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Got SIEM? – Part II

November 9, 2008

The first issue we need to look at regarding the current state of SIEM is, quite simply, the breadth of data that SIEM solutions can address.  Typically, I look at technology solutions as tools to solve business problems; I’ve never been a big fan of the “technology for technology’s sake” approach to I.T.  So, in that vein, the first question that comes to mind is, “why do we need SIEM in the first place?”  I’d like to discuss two of those use cases here.

Today, SIEM technologies generally rely on a fairly limited set of data: operating system and application log data (from sources such as syslog), Windows event logs, and (in some cases) vulnerability data from scanning engines.  While the events and other data collected from these sources are certainly related to each other from a security perspective, they don’t represent a truly complete set of data.  Looking at a typical security incident – such as a system breach initiated from either inside or outside the network – it’s clear that having access to other security-related data would provide organizations with a more broad set of information to properly identify and mitigate such an incident.

As an example, a SIEM tool is useful for determining when a system is compromised, since this information is generated in log events; but what happens when an attacker disables logging on a compromised system?  How can a SIEM determine when a malicious user installs trojaned code on a compromised host, or creates a new administrative account, when logging is disabled?  In these cases, having access to a broader set of data collected through methods other than logging – such as configuration and asset data, transport-layer or (preferably) application-layer network data, and even individual host performance metrics (e.g., CPU, disk usage, network bandwidth, etc.) gives organizations critical additional security information to maintain the confidentiality, integrity, and availability of data.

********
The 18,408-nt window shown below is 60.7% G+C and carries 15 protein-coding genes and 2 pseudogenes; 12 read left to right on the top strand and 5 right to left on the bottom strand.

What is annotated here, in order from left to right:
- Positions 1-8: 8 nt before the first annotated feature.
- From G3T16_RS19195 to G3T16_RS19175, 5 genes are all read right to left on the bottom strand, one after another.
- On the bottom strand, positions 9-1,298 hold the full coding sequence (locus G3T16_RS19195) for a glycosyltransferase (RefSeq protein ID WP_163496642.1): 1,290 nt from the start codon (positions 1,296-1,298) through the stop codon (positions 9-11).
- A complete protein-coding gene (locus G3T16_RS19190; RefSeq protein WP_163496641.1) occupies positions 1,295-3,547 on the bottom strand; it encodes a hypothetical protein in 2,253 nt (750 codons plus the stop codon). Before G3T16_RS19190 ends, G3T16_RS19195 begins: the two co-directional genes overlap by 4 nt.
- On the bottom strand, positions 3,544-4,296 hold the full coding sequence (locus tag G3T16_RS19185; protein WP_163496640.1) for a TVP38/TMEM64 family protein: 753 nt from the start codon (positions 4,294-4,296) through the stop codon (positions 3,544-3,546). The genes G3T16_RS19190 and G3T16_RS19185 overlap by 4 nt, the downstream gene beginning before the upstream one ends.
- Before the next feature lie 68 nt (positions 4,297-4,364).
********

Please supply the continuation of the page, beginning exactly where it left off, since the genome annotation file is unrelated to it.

Another use case is compliance management; while the ability to capture, monitor, and alert on certain types of events is a critical function that SIEM solutions serve well, in reality, compliance is about a lot more than events; regulations and best practices such as PCI, COBIT (and by extension, SOX), ISO27002, and many others mandate not only the capturing of specific types of events, but also ensuring system configuration standards, and – in some cases, such as internal standards and metrics measurement – performance and capacity management.  Without the ability to capture configuration and asset data (e.g., installed applications, system patch levels, and file integrity checks), the role of SIEM tools in the world of compliance automation will be limited to small “wedges” of the compliance universe.  Until SIEM solutions evolve into more comprehensive engines for capturing a broader array of security data, their use will likely continue to be relegated to specific point solutions in customer environments, rather than functioning as enterprise platforms to support enterprise-wide security, risk and compliance.

Next Up: Why scalability becomes increasingly important for SIEM.

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